I’ve never really listened to Soundgarden, but I’m fully aware of their importance in the history of rock. When I saw this morning that Chris Cornell died, likely of a suicide, it certainly made my heart sink. I thought instantly of fellow Progarchist Carl Olson, who has expressed his love and admiration for Cornell’s music in several posts here at Progarchy over the years. His tribute today to Cornell captures that sense of loss that we all feel when one of our musical heroes passes away.
While I’m saddened by each of the recent passings, those that die by suicide, such as Keith Emerson and now Cornell, seem to impact me the most. So many often ask why these greats choose to kill themselves, but suicide needs no reason. Depression isn’t a choice, and those suffering from that awful sickness are typically not in their right mind. When they choose to take their own life, I really don’t think it is them making the decision. There’s something whispering in their ear that ending it all will make things easier – the pain will end… no one will miss you… your loved ones would be better off without you – or any other such nonsense. Whenever I hear of someone committing suicide, my heart sinks because that awful voice has claimed another victim. He’s added another notch to his belt.
Combine the depression that so many people suffer from with the endless stream of crap spewing at us from different “news” sources, and it is all too easy to get angry. It is easy to scream at the television or curse at those with differing opinions. Some may pick up signs and stones and march in public demanding whatever it is that they feel strongly about. Who cares if property gets damaged or people get hurt… as long as the point is made.
But what about the people on the receiving end of that anger? How are they to respond? Jesus tells us to return evil for good… to turn the other cheek… to rejoice in suffering and persecution. This sounds so foreign to today’s ideals where everyone is entitled to their opinion and wants to shout it loudly from the rooftops. But maybe, just maybe, the world would be a better place if we replaced cursings with blessings.
The Strawbs – “Benedictus”
In 1972, the Strawbs released a concept album entitled Grave New World. The first song on that album, “Benedictus,” is a simple call to bless those that hate us. It calls us to bless the good and to bless the bad. I’ve listened to this song more times than I can count today, and I certainly feel convicted.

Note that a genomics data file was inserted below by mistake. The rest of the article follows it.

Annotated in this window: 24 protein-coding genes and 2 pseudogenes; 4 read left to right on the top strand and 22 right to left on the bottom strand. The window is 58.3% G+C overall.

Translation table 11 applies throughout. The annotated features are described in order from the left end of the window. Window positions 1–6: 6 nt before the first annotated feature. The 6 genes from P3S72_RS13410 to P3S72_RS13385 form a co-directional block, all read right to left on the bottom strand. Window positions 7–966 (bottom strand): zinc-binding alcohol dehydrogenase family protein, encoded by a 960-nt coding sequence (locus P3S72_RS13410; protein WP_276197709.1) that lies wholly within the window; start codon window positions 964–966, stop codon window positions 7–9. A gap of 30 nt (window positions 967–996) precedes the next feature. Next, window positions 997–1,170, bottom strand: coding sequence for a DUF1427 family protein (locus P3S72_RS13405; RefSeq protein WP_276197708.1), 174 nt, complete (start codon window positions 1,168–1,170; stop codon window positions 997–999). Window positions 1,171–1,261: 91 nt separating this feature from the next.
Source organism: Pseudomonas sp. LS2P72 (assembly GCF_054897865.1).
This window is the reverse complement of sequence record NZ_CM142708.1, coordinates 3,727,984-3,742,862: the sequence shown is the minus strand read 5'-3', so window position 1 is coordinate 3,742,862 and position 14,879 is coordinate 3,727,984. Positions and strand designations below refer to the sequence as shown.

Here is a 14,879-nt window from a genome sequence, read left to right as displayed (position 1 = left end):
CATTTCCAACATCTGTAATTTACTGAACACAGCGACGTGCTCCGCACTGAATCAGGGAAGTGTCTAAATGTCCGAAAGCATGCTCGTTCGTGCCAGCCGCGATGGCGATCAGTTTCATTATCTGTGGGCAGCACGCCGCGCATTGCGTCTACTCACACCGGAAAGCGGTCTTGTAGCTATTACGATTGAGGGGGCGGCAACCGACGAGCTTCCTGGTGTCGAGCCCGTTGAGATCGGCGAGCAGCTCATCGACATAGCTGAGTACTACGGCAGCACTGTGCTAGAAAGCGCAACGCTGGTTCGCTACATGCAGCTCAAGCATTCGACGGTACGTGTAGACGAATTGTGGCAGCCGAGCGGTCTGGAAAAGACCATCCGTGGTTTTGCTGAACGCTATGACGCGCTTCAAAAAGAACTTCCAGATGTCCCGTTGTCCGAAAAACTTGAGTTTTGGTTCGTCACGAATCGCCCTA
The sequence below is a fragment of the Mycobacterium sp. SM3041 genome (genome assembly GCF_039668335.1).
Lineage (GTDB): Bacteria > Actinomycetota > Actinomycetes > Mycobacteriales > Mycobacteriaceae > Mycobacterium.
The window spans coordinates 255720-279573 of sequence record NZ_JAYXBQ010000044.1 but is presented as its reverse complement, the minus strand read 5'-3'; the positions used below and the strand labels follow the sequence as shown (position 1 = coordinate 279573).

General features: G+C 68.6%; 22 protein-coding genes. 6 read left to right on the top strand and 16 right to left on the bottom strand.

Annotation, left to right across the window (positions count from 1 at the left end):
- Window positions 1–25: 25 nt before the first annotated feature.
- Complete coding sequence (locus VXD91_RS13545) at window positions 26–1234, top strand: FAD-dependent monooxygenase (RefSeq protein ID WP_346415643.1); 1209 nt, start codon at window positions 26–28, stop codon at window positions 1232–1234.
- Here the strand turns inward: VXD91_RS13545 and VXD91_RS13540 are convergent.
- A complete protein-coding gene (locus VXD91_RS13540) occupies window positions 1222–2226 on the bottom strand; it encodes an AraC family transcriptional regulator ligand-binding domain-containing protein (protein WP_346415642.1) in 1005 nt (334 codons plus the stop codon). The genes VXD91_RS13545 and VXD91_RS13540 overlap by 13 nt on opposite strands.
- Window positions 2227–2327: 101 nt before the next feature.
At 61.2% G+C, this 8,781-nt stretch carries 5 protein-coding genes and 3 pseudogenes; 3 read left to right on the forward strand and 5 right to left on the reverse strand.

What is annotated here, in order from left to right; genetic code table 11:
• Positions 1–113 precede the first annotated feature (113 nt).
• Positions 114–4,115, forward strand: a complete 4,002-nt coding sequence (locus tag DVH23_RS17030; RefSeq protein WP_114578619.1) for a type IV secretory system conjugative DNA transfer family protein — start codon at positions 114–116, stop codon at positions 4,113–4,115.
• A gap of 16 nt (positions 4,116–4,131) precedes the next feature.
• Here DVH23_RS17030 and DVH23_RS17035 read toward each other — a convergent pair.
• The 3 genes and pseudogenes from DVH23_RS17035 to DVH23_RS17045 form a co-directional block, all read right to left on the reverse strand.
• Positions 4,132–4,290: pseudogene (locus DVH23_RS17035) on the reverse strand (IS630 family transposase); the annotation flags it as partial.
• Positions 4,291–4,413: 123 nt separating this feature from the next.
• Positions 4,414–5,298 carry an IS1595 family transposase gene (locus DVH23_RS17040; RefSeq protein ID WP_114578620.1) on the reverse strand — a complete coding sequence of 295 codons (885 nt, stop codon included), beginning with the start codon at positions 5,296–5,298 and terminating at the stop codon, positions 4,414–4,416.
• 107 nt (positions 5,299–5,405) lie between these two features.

The wanderer has far to go
Humble must he constant be
Where the paths of wisdom
Distant is the shadow of the setting sun.
Bless the daytime
Bless the night
Bless the sun which gives us light
Bless the thunder
Bless the rain
Bless all those who cause us pain.
Yellow stars may guide the way
All diversions lead astray
While his resolution holds
Fortune and good will will surely follow him.
Bless the free man
Bless the slave
Bless the hero in his grave
Bless the soldier
Bless the saint
Bless all those whose hearts grow faint.
What would the world look like if more people asked God or made an effort to “bless all those who cause us pain?” What if we even made an effort to forgive those people?
Perhaps the most important point here is the one the Strawbs end with: “Bless all those whose hearts grow faint.” Sometime within the last 24 hours, Chris Cornell’s heart grew faint. If anybody needed blessing at that time, it was him. Maybe you know somebody in a similar position… somebody too afraid to talk about it. Maybe you find yourself in that position (and if that’s the case, please don’t shut others out, and for heaven’s sake don’t listen to that voice telling you to end it all – he’s a lying bastard). Maybe you find yourself pained by others, and subsequently you are bitter about it. In their own simple way, the Strawbs ask that you let go of that hate. Choose to bless those who need it, and you may find your own burden lifted from your shoulders.
Now I know this isn’t easy – believe me, I struggle to love and bless those that hate me on a daily basis. It is certainly not human nature to bless that which we dislike. However, the Strawbs get at the real meaning of peace with this song. So many artists talk about peace in some undefined hippie sense, but the Strawbs have shined the light on the real path to peace… a path that Jesus paved 2,000 years ago. Choosing to pray blessings over every situation we come in contact with isn’t merely an action. It is a way of living, and if more people lived that way, then maybe we finally would have peace in this world.
Bless the Cornell and Emerson families. May their hearts never grow faint, even in these tough times.